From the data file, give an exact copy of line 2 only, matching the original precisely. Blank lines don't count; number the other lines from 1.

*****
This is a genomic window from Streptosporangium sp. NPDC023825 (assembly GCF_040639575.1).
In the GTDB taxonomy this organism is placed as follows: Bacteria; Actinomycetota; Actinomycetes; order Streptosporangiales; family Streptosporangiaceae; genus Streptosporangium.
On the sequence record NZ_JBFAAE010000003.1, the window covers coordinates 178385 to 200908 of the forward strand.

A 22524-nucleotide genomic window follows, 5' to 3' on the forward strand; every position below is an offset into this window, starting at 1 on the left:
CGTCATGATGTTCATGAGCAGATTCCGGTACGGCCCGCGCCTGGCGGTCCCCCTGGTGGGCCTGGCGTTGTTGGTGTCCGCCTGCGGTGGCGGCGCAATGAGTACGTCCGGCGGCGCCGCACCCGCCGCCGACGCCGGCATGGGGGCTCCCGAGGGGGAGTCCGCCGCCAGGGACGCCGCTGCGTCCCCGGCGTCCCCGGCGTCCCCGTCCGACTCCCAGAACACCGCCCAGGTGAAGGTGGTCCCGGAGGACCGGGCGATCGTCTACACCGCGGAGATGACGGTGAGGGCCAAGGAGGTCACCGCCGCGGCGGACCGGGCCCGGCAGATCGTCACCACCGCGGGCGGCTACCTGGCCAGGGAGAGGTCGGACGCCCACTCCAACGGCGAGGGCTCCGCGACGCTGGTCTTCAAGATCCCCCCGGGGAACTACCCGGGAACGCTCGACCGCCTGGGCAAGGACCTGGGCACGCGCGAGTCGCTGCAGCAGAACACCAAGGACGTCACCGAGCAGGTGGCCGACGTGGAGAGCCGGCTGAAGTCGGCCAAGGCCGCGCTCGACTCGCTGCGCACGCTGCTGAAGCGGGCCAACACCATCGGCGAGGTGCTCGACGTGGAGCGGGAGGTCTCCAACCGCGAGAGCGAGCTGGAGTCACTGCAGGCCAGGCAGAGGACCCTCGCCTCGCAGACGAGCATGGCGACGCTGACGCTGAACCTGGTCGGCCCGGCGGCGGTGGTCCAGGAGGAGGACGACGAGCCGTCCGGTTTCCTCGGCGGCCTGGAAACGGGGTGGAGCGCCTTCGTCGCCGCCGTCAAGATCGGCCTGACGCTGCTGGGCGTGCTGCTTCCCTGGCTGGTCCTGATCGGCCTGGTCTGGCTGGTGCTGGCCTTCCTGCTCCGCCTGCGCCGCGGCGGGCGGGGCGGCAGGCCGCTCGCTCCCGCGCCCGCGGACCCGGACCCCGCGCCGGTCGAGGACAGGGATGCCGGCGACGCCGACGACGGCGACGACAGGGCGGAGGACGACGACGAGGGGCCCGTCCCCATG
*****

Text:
In the GTDB taxonomy this organism is placed as follows: Bacteria; Actinomycetota; Actinomycetes; order Streptosporangiales; family Streptosporangiaceae; genus Streptosporangium.